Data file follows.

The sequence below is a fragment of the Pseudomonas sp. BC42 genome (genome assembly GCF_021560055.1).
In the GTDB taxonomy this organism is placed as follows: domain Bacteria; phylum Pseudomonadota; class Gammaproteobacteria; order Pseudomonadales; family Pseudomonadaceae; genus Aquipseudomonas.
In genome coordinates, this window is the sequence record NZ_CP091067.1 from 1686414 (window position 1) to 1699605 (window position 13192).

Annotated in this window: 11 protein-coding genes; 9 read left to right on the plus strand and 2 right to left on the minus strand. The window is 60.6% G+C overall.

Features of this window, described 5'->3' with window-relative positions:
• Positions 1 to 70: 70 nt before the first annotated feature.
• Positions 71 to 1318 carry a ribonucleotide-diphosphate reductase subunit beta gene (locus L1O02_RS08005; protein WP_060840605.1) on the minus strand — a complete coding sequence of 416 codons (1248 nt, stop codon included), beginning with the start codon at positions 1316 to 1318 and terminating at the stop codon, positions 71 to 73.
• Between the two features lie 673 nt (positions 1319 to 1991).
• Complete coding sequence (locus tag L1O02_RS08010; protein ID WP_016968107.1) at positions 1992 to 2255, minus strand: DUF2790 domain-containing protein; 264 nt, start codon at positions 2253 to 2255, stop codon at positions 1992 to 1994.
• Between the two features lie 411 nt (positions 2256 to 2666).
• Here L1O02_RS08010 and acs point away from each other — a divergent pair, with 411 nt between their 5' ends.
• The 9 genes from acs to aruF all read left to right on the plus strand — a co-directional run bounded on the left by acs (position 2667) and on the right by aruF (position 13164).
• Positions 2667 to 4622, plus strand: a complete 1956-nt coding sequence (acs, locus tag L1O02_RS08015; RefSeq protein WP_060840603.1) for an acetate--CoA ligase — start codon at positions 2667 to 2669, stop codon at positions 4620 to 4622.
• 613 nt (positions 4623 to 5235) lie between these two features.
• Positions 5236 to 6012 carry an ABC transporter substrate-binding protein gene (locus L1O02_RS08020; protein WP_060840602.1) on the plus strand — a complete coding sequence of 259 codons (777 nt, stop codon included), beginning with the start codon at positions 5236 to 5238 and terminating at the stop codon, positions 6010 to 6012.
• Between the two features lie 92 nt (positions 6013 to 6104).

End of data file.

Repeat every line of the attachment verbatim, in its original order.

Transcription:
The sequence below is a fragment of the Pseudomonas sp. BC42 genome (genome assembly GCF_021560055.1).
In the GTDB taxonomy this organism is placed as follows: domain Bacteria; phylum Pseudomonadota; class Gammaproteobacteria; order Pseudomonadales; family Pseudomonadaceae; genus Aquipseudomonas.
In genome coordinates, this window is the sequence record NZ_CP091067.1 from 1686414 (window position 1) to 1699605 (window position 13192).

Annotated in this window: 11 protein-coding genes; 9 read left to right on the plus strand and 2 right to left on the minus strand. The window is 60.6% G+C overall.

Features of this window, described 5'->3' with window-relative positions:
• Positions 1 to 70: 70 nt before the first annotated feature.
• Positions 71 to 1318 carry a ribonucleotide-diphosphate reductase subunit beta gene (locus L1O02_RS08005; protein WP_060840605.1) on the minus strand — a complete coding sequence of 416 codons (1248 nt, stop codon included), beginning with the start codon at positions 1316 to 1318 and terminating at the stop codon, positions 71 to 73.
• Between the two features lie 673 nt (positions 1319 to 1991).
• Complete coding sequence (locus tag L1O02_RS08010; protein ID WP_016968107.1) at positions 1992 to 2255, minus strand: DUF2790 domain-containing protein; 264 nt, start codon at positions 2253 to 2255, stop codon at positions 1992 to 1994.
• Between the two features lie 411 nt (positions 2256 to 2666).
• Here L1O02_RS08010 and acs point away from each other — a divergent pair, with 411 nt between their 5' ends.
• The 9 genes from acs to aruF all read left to right on the plus strand — a co-directional run bounded on the left by acs (position 2667) and on the right by aruF (position 13164).
• Positions 2667 to 4622, plus strand: a complete 1956-nt coding sequence (acs, locus tag L1O02_RS08015; RefSeq protein WP_060840603.1) for an acetate--CoA ligase — start codon at positions 2667 to 2669, stop codon at positions 4620 to 4622.
• 613 nt (positions 4623 to 5235) lie between these two features.
• Positions 5236 to 6012 carry an ABC transporter substrate-binding protein gene (locus L1O02_RS08020; protein WP_060840602.1) on the plus strand — a complete coding sequence of 259 codons (777 nt, stop codon included), beginning with the start codon at positions 5236 to 5238 and terminating at the stop codon, positions 6010 to 6012.
• Between the two features lie 92 nt (positions 6013 to 6104).